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Proc Natl Acad Sci U S A. 1997 Feb 18;94(4):1544-9.

Opiate receptor knockout mice define mu receptor roles in endogenous nociceptive responses and morphine-induced analgesia.

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Molecular Neurobiology Branch, Intramural Research Program, National Institute on Drug Abuse, National Institutes of Health, Baltimore, MD 21224, USA.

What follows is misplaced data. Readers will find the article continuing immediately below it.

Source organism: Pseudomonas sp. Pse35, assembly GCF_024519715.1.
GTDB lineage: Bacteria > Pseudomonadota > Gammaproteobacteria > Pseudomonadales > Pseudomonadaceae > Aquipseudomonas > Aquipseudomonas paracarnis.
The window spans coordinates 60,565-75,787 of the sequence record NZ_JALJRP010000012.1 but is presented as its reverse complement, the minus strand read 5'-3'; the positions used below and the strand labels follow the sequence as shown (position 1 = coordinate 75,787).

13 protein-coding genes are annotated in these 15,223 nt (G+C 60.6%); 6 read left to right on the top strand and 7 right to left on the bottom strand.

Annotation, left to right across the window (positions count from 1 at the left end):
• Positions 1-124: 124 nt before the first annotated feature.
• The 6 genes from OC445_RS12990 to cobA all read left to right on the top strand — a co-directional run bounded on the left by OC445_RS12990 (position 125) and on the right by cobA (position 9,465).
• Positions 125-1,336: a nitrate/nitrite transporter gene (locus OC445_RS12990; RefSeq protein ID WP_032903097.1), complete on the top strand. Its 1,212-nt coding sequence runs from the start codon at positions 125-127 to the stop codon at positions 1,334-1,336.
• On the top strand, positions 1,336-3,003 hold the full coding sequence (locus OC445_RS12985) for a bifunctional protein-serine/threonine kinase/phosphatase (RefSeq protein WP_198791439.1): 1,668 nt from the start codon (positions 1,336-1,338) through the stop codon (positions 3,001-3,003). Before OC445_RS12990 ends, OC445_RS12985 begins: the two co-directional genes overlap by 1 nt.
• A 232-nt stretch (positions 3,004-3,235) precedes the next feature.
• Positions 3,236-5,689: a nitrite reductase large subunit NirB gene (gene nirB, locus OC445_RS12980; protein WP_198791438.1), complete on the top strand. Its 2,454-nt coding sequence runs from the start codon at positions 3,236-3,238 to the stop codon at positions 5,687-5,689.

Morphine produces analgesia at opiate receptors expressed in nociceptive circuits. mu, delta, and kappa opiate receptor subtypes are expressed in circuits that can modulate nociception and receive inputs from endogenous opioid neuropeptide ligands. The roles played by each receptor subtype in nociceptive processing in drug-free and morphine-treated states have not been clear, however. We produced homologous, recombinant mu, opiate receptor, heterozygous and homozygous knockout animals that displayed approximately 54% and 0% of wild-type levels of mu receptor expression, respectively. These mice expressed kappa receptors and delta receptors at near wild-type levels. Untreated knockout mice displayed shorter latencies on tail flick and hot plate tests for spinal and supraspinal nociceptive responses than wild-type mice. These findings support a significant role for endogenous opioid-peptide interactions with mu opiate receptors in normal nociceptive processing. Morphine failed to significantly reduce nociceptive responses in hot plate or tail flick tests of homozygous mu receptor knockout mice, and heterozygote mice displayed right and downward shifts in morphine analgesia dose-effect relationships. These results implicate endogenous opioid-peptide actions at mu opiate receptors in several tests of nociceptive responsiveness and support mu receptor mediation of morphine-induced analgesia in tests of spinal and supraspinal analgesia.

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